People who’ve spent their whole lives in the Sun Belt might not be familiar with the concept of a “winter driver.” To people in the Snow Belt, it’s as familiar as the sight of a rusted tailpipe lying on the highway.
This ’76 Ford F-100 Fleetside was intended as a winter driver. Jeff Huebner of Belmont, Michigan, picked it up for $1,000 so he wouldn’t have to drive his Mustang through snow and slush. As it turned out, he liked the truck better. So he sold the Mustang and saved the F-100.
Part of the truck’s appeal was that it was in good condition and loaded with options, including power steering, power brakes, A/C, a 390 engine, automatic transmission, and Posi rearend. When he decided to transform the pickup from temporary transportation into something a little more special, he began gathering parts. At the time, replacement sheetmetal parts, trim pieces, gas tanks, and other components were still available from Ford.
With the exception of the engine and transmission, Jeff did all the work himself. He said that he built the truck with a theme in mind: If Ford had offered the SVT Lightning edition in the mid ’70s, what would it look like? This is his answer.
The truck had come from Washington State and the body was in decent condition, but Jeff swapped the cab and pickup box with rust-free replacements to avoid having to repair the sheetmetal. He shaved some emblems to clean up the lines, and bought new-old-stock door handles to replace the originals. The grille is also N.O.S. with a 1973 insert, and Hella headlights in place of the factory lights. The outside mirrors were taken from a ’92 Ford. The bed’s custom tonneau cover was created from aluminum square tubing frame with Haartz convertible material stretched over an aluminum top. With the bodywork complete, Jeff shot the mint green finish using DuPont Imron paint.
For the right wheels and tires to meet the truck’s street performance/show truck personality, Jeff chose 18x9.5 and 17x7 five-spoke wheels from Billet Specialties. Michelin tires measuring 255/55R18 and 225/55R17 complete the combination.
The cab interior was treated to Dynamat and Dynaliner insulation to cut down on heat and noise. Jeff’s F-100 was an XLT model and retains the top-of-the-line interior trim, which featured details such as cloth seats with vinyl trim, carpet, chrome door panel trim, dash trim, and factory air. A set of ’92 Ford lumbar-support seats take the place of the originals, and have been upholstered in cloth.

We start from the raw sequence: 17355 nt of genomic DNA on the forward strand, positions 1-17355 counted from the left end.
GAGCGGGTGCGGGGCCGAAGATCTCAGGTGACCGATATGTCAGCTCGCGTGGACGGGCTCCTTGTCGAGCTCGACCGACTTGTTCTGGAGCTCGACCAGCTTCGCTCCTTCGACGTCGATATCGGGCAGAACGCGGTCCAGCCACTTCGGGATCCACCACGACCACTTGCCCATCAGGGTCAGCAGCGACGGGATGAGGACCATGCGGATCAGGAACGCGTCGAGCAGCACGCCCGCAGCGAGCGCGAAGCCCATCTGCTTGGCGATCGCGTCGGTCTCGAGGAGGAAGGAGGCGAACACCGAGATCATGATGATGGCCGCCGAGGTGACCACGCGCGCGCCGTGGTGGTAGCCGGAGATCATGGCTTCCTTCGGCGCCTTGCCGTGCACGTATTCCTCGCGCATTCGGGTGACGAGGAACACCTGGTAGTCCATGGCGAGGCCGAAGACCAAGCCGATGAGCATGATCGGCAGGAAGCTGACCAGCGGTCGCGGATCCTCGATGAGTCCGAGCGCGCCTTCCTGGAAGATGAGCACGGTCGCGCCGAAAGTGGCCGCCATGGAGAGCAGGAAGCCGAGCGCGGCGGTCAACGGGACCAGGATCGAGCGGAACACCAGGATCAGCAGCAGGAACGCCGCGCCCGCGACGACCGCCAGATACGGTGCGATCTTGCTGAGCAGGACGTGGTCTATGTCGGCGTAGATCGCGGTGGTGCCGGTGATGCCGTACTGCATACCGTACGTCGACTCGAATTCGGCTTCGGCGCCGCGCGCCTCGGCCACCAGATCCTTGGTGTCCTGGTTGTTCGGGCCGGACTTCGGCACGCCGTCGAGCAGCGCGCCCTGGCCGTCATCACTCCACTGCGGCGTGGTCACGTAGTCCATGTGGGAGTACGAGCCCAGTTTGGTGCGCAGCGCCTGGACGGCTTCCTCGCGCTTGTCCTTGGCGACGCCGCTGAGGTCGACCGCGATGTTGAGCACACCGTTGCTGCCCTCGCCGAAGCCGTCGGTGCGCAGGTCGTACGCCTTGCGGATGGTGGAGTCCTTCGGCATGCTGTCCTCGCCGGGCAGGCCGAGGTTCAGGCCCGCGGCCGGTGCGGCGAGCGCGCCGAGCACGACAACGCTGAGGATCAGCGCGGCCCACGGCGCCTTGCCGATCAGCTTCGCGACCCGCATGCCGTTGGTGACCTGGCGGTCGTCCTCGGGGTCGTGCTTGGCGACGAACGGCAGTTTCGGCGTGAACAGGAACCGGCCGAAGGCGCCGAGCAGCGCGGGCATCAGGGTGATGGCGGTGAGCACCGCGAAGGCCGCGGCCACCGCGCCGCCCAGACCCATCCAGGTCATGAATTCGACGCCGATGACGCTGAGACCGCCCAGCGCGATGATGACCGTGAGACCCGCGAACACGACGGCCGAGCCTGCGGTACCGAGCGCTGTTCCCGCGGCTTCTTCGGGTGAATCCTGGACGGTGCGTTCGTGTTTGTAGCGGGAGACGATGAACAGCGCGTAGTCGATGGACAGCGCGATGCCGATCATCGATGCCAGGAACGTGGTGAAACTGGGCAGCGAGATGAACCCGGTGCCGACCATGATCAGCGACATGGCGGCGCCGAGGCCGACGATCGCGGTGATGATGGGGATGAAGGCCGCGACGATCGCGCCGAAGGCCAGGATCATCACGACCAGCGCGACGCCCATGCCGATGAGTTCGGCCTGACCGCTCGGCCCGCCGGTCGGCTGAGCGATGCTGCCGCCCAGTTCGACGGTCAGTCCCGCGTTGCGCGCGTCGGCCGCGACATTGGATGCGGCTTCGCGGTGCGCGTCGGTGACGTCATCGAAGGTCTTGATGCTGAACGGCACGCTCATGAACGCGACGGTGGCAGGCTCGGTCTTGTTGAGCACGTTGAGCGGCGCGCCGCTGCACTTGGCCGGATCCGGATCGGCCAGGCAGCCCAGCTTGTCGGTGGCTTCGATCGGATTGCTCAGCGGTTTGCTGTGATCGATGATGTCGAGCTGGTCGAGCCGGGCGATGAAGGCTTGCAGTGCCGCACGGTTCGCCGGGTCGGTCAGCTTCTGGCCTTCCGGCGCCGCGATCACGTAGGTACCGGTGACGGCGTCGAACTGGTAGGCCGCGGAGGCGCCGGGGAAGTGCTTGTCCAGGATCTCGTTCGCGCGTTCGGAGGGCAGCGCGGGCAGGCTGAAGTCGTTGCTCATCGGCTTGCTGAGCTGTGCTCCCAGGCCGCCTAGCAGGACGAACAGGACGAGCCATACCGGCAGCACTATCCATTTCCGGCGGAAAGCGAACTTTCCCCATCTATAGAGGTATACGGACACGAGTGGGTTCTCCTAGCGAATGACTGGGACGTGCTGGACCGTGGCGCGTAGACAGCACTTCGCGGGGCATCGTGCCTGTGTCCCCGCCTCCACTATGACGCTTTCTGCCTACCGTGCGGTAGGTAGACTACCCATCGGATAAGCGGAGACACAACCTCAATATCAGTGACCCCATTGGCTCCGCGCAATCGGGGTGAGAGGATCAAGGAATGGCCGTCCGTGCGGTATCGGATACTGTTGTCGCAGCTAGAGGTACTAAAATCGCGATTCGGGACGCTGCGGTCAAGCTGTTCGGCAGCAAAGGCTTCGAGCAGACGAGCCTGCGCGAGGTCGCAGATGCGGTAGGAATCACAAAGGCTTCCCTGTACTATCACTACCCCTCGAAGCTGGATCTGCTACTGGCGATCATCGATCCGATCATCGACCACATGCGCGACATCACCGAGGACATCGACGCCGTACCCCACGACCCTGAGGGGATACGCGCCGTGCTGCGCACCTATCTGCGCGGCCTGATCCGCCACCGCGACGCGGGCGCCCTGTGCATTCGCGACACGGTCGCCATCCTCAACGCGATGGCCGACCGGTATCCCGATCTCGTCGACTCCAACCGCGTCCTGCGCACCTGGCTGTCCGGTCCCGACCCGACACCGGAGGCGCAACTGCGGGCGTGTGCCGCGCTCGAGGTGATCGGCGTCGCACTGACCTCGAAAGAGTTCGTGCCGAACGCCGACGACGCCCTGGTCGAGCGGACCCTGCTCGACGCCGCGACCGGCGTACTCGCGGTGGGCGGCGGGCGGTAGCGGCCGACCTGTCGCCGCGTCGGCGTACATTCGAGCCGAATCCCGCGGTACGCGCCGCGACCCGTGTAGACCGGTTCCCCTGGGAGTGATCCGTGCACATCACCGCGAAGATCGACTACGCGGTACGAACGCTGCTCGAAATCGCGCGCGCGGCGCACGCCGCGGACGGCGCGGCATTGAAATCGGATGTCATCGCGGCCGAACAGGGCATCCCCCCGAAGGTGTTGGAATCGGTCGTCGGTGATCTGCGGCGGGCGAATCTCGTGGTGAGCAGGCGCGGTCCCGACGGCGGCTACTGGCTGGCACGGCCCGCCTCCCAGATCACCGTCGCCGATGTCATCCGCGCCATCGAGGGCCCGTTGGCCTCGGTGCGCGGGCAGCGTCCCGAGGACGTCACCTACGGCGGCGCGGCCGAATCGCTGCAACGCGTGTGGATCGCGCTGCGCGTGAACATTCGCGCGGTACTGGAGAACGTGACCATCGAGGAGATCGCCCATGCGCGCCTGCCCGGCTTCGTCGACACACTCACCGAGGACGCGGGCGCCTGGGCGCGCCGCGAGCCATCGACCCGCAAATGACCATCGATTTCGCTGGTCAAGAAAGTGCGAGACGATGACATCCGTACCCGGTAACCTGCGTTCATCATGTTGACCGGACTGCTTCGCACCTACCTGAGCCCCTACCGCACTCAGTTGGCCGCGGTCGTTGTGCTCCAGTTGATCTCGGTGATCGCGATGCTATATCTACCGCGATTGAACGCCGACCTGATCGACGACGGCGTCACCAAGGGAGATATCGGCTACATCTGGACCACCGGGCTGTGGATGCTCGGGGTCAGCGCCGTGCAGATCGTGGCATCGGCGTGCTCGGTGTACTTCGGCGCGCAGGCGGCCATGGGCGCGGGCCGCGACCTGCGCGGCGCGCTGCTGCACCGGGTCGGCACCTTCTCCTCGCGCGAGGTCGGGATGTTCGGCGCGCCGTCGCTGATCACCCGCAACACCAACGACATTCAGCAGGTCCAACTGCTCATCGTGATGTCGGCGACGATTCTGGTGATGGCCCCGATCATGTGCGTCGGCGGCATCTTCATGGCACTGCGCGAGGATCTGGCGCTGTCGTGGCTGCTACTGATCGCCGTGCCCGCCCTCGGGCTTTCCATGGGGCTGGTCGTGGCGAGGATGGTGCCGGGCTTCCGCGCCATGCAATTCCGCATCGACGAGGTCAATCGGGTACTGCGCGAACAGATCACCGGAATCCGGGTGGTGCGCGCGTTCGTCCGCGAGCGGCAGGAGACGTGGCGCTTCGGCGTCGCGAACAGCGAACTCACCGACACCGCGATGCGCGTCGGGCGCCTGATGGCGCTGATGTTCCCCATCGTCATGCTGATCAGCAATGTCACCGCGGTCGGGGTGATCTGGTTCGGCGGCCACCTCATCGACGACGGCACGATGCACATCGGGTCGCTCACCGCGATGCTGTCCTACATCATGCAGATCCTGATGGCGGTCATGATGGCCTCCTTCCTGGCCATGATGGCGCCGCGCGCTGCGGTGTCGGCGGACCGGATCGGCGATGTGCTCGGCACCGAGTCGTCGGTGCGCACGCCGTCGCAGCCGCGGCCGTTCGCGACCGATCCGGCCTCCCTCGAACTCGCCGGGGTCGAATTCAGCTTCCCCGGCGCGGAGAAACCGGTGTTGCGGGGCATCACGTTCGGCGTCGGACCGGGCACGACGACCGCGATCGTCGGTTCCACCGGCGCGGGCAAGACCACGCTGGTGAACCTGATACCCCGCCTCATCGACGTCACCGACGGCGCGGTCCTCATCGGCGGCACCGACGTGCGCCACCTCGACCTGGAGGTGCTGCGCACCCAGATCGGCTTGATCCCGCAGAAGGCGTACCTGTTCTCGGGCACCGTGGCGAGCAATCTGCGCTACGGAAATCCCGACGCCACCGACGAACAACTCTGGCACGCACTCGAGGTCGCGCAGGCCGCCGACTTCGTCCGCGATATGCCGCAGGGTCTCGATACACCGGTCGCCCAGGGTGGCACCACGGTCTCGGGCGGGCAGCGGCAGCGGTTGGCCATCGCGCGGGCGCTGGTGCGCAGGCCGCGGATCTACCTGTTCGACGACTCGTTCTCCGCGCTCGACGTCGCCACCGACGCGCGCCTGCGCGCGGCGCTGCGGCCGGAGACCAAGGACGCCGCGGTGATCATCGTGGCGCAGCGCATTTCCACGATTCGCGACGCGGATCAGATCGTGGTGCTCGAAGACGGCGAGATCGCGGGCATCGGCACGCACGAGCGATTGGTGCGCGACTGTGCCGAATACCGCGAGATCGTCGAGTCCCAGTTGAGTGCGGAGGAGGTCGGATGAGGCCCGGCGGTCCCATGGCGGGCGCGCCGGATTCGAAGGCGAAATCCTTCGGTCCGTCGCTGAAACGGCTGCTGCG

The 390 engine has been painted Mercury Outboard Green and detailed to look like a factory hi-po engine. Todd Hunt in Coopersville, Michigan, bored the block 0.030-over and port-matched the heads before reassembling the engine with a Comp Cams camshaft and valves. Ignition comes from an electronic Ford Duraspark system. An Edelbrock intake is topped with a Holley 4160 600-cfm carburetor.
The stock air cleaner has been modified for dual air inlets. On the exhaust side, Dynomax headers run to custom-built 2½-inch exhaust tubes with Flowmaster Delta Flow mufflers. The stock radiator was re-cored and reinstalled. The column-shifted C6 was rebuilt by George’s Transmission in Grand Rapids. It’s been modified with a B&M shift kit and a TCI StreetFighter converter. At the far end of the driveshaft (painted red, white, and blue, to celebrate the truck’s bicentennial heritage), 3.25:1 gears fill the 9-inch rearend, complete with factory limited-slip.
The truck sits on the factory framerails, modified with a few custom suspension components. The mounting points were raised for the front suspension. Twin I-beam axles from AIM Industries are dropped 3 inches, lowering the stance. Taking half a coil out of the NAPA front springs, and de-arched rear leafs on modified hangers brings things down a little more. NAPA shocks were mounted at each corner. The front and rear brakes are OEM Ford drums.
Building the truck was a one-and-a-half-year project for Jeff. You can see for yourself how nice it turned out. And you can trust Jeff’s word that it rides as good as it looks. He’s been enjoying driving it, mostly during the warmer months (its “winter driver” days are behind it). The most enjoyable ride was the 3,600-mile round trip Jeff and his dad took in 2011, from Michigan to Speed Week at the Bonneville Salt Flats. As he told us, “We met great people we wouldn’t have met in a rental car.”